Performance of the Modified Adult Spinal Deformity Frailty Index in Preoperative Risk Assessment

Peter G. Passias, Kevin Moattari, Katherine E. Pierce, Lara Passfall, Oscar Krol, Sara Naessig, Waleed Ahmad, Andrew J. Schoenfeld, Salman Ahmad, Vivek Singh, Rachel Joujon-Roche, Tyler K. Williamson, Bailey Imbo, Peter Tretiakov, Shaleen Vira, Bassel Diebo, Renaud Lafage, Virginie Lafage

Research output: Contribution to journalArticlepeer-review

2 Scopus citations

Abstract

Study Design. Retrospective single-center, consecutively enrolled database of adult spinal deformity (ASD) patients. Objective. The aim of this study was to assess the performance of the mASD-FI in predicting clinical and patient-reported outcomes after ASD-corrective surgery. Summary of Background Data. The recently described modified Adult Spinal Deformity frailty index (mASD-FI) quantifies frailty of ASD patients, but the utility of this clinical prediction tool as a means of prognosticating postoperative outcomes has not been investigated. Methods. ASD patients with available mASD-FI scores and HRQL data at presentation and 2-years postop were included. Patients were stratified by mASD-FI score using published cutoffs: not frail (NF <7), frail (F, 7-12), severely frail (SF, >12). Analysis of vaiance assessed differences in patient factors across frailty groups. Linear regression assessed the relationship of mASD-FI with length of stay (LOS) and HRQLs. Multivariable logistic regression revealed how frailty category predicted odds of complications, infections and reoperation. Results. A total of 509 patients included (59 years, 79%F, 27.7 kg/m2). The cohort presented with moderate baseline deformity: sagittal vertical axis (83.7 mm ± 71), PT (12.7° ± 10.8°), PI-LL (43.1° ± 21.1°). Mean preoperative mASD-FI score was 7.2, frailty category: NF (50.3%), F (34.0%), SF (15.7%). Age, BMI, and Charlson Comorbidity Index increased with frailty categories (all P < 0.001); however, fusion length (P = 0.247) and osteotomy rate (P = 0.731) did not. At baseline, increasing frailty was associated with inferior Oswestry Disability Index (ODI), EuroQol 5-Dimension Questionnaire (EQ-5D), SRS-22r, Pain Catastrophizing Scale, and NRS Back and Leg (all P < 0.001). Greater frailty was associated with increased LOS and reduced postoperative HRQL. Controlling for complication incidence, baseline mASD-FI predicted 2 year postop scores for year ODI (b = 0.7, 0.58-0.8, P < 0.001) SRS (b = a '0.023, a '0.03 to a '0.02, P < 0.001), EQ-5D (b = a '0.003, a '0.004 to a '0.002, P < 0.001). F and SF were associated with greater odds of unplanned revision surgery and complications. Conclusion. Higher preoperative mASD-FI score was associated with significantly greater complications, higher rate of unplanned reoperations and lower postoperative HRQL in this investigation. The mASD-FI provides similar prognostic utility while reducing burden for surgeons and patients.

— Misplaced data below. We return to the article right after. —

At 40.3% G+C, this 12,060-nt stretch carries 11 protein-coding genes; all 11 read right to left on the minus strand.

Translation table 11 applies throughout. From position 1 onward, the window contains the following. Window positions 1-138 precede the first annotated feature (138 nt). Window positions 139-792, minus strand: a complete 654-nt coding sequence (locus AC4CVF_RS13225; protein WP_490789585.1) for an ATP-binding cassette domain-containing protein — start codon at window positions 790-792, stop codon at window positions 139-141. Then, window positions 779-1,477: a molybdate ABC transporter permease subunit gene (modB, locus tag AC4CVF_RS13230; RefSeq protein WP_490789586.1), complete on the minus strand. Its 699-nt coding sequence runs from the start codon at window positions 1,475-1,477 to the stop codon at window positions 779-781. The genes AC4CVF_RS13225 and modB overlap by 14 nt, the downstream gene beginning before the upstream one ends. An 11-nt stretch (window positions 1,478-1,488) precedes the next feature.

Original languageEnglish (US)
Pages (from-to)1463-1469
Number of pages7
JournalSpine
Volume47
Issue number20
DOIs
StatePublished - Oct 15 2022

Keywords

  • complications
  • deformity
  • frailty
  • fusion
  • HRQL
  • spine.

ASJC Scopus subject areas

  • Orthopedics and Sports Medicine
  • Clinical Neurology

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